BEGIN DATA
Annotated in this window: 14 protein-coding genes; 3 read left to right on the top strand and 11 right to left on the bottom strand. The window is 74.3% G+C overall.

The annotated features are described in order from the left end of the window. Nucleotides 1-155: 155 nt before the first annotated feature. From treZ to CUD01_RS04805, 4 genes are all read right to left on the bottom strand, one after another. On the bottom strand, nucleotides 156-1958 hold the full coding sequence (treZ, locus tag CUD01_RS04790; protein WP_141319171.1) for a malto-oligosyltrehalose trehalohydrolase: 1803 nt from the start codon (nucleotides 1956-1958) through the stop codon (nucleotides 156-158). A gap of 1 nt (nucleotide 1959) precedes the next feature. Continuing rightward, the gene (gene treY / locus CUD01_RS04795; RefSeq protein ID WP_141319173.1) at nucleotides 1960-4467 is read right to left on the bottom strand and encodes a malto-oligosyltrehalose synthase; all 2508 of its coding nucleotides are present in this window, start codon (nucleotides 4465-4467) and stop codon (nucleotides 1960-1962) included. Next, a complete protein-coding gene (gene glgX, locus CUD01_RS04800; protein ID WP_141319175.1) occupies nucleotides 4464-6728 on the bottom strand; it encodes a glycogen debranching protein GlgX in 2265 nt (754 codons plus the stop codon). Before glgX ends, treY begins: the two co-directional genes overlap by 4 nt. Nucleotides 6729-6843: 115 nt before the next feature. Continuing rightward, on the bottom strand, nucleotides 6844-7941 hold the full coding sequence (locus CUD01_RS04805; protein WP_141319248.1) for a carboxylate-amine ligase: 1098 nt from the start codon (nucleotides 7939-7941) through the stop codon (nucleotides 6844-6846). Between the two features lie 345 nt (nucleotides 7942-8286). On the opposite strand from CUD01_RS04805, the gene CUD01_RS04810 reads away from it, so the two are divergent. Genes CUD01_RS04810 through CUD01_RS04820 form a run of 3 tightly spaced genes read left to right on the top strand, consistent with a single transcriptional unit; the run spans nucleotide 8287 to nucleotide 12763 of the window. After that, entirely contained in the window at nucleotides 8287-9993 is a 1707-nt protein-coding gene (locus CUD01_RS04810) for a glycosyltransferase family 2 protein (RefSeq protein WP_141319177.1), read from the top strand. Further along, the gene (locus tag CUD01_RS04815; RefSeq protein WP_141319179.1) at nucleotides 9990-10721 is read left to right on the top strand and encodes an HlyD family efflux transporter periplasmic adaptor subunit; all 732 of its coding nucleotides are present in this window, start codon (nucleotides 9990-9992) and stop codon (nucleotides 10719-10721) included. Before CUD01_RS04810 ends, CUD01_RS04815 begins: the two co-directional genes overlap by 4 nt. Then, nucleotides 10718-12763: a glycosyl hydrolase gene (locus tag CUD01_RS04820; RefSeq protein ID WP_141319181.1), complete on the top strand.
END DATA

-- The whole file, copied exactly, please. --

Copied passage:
Annotated in this window: 14 protein-coding genes; 3 read left to right on the top strand and 11 right to left on the bottom strand. The window is 74.3% G+C overall.

The annotated features are described in order from the left end of the window. Nucleotides 1-155: 155 nt before the first annotated feature. From treZ to CUD01_RS04805, 4 genes are all read right to left on the bottom strand, one after another. On the bottom strand, nucleotides 156-1958 hold the full coding sequence (treZ, locus tag CUD01_RS04790; protein WP_141319171.1) for a malto-oligosyltrehalose trehalohydrolase: 1803 nt from the start codon (nucleotides 1956-1958) through the stop codon (nucleotides 156-158). A gap of 1 nt (nucleotide 1959) precedes the next feature. Continuing rightward, the gene (gene treY / locus CUD01_RS04795; RefSeq protein ID WP_141319173.1) at nucleotides 1960-4467 is read right to left on the bottom strand and encodes a malto-oligosyltrehalose synthase; all 2508 of its coding nucleotides are present in this window, start codon (nucleotides 4465-4467) and stop codon (nucleotides 1960-1962) included. Next, a complete protein-coding gene (gene glgX, locus CUD01_RS04800; protein ID WP_141319175.1) occupies nucleotides 4464-6728 on the bottom strand; it encodes a glycogen debranching protein GlgX in 2265 nt (754 codons plus the stop codon). Before glgX ends, treY begins: the two co-directional genes overlap by 4 nt. Nucleotides 6729-6843: 115 nt before the next feature. Continuing rightward, on the bottom strand, nucleotides 6844-7941 hold the full coding sequence (locus CUD01_RS04805; protein WP_141319248.1) for a carboxylate-amine ligase: 1098 nt from the start codon (nucleotides 7939-7941) through the stop codon (nucleotides 6844-6846). Between the two features lie 345 nt (nucleotides 7942-8286). On the opposite strand from CUD01_RS04805, the gene CUD01_RS04810 reads away from it, so the two are divergent. Genes CUD01_RS04810 through CUD01_RS04820 form a run of 3 tightly spaced genes read left to right on the top strand, consistent with a single transcriptional unit; the run spans nucleotide 8287 to nucleotide 12763 of the window. After that, entirely contained in the window at nucleotides 8287-9993 is a 1707-nt protein-coding gene (locus CUD01_RS04810) for a glycosyltransferase family 2 protein (RefSeq protein WP_141319177.1), read from the top strand. Further along, the gene (locus tag CUD01_RS04815; RefSeq protein WP_141319179.1) at nucleotides 9990-10721 is read left to right on the top strand and encodes an HlyD family efflux transporter periplasmic adaptor subunit; all 732 of its coding nucleotides are present in this window, start codon (nucleotides 9990-9992) and stop codon (nucleotides 10719-10721) included. Before CUD01_RS04810 ends, CUD01_RS04815 begins: the two co-directional genes overlap by 4 nt. Then, nucleotides 10718-12763: a glycosyl hydrolase gene (locus tag CUD01_RS04820; RefSeq protein ID WP_141319181.1), complete on the top strand.